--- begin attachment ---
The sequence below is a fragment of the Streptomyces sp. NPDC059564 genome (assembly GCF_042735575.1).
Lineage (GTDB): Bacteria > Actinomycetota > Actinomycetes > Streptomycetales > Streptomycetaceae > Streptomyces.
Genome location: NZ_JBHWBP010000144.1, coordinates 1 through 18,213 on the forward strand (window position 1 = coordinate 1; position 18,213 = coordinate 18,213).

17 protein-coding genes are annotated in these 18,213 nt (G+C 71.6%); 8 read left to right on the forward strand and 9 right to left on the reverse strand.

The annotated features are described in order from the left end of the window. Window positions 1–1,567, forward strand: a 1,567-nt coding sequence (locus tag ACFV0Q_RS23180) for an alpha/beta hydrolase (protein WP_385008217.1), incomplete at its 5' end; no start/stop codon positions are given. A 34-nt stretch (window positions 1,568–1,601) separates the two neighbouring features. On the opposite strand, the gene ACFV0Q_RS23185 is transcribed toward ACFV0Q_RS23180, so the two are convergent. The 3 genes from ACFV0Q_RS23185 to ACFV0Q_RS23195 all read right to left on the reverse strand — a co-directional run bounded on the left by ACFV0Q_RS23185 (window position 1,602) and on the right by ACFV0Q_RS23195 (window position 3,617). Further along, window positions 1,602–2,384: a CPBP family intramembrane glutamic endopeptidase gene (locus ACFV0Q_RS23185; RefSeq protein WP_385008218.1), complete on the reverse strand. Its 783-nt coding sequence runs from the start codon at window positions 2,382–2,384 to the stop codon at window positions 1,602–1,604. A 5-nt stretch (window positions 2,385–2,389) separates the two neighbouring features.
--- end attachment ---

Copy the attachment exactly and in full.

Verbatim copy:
The sequence below is a fragment of the Streptomyces sp. NPDC059564 genome (assembly GCF_042735575.1).
Lineage (GTDB): Bacteria > Actinomycetota > Actinomycetes > Streptomycetales > Streptomycetaceae > Streptomyces.
Genome location: NZ_JBHWBP010000144.1, coordinates 1 through 18,213 on the forward strand (window position 1 = coordinate 1; position 18,213 = coordinate 18,213).

17 protein-coding genes are annotated in these 18,213 nt (G+C 71.6%); 8 read left to right on the forward strand and 9 right to left on the reverse strand.

The annotated features are described in order from the left end of the window. Window positions 1–1,567, forward strand: a 1,567-nt coding sequence (locus tag ACFV0Q_RS23180) for an alpha/beta hydrolase (protein WP_385008217.1), incomplete at its 5' end; no start/stop codon positions are given. A 34-nt stretch (window positions 1,568–1,601) separates the two neighbouring features. On the opposite strand, the gene ACFV0Q_RS23185 is transcribed toward ACFV0Q_RS23180, so the two are convergent. The 3 genes from ACFV0Q_RS23185 to ACFV0Q_RS23195 all read right to left on the reverse strand — a co-directional run bounded on the left by ACFV0Q_RS23185 (window position 1,602) and on the right by ACFV0Q_RS23195 (window position 3,617). Further along, window positions 1,602–2,384: a CPBP family intramembrane glutamic endopeptidase gene (locus ACFV0Q_RS23185; RefSeq protein WP_385008218.1), complete on the reverse strand. Its 783-nt coding sequence runs from the start codon at window positions 2,382–2,384 to the stop codon at window positions 1,602–1,604. A 5-nt stretch (window positions 2,385–2,389) separates the two neighbouring features.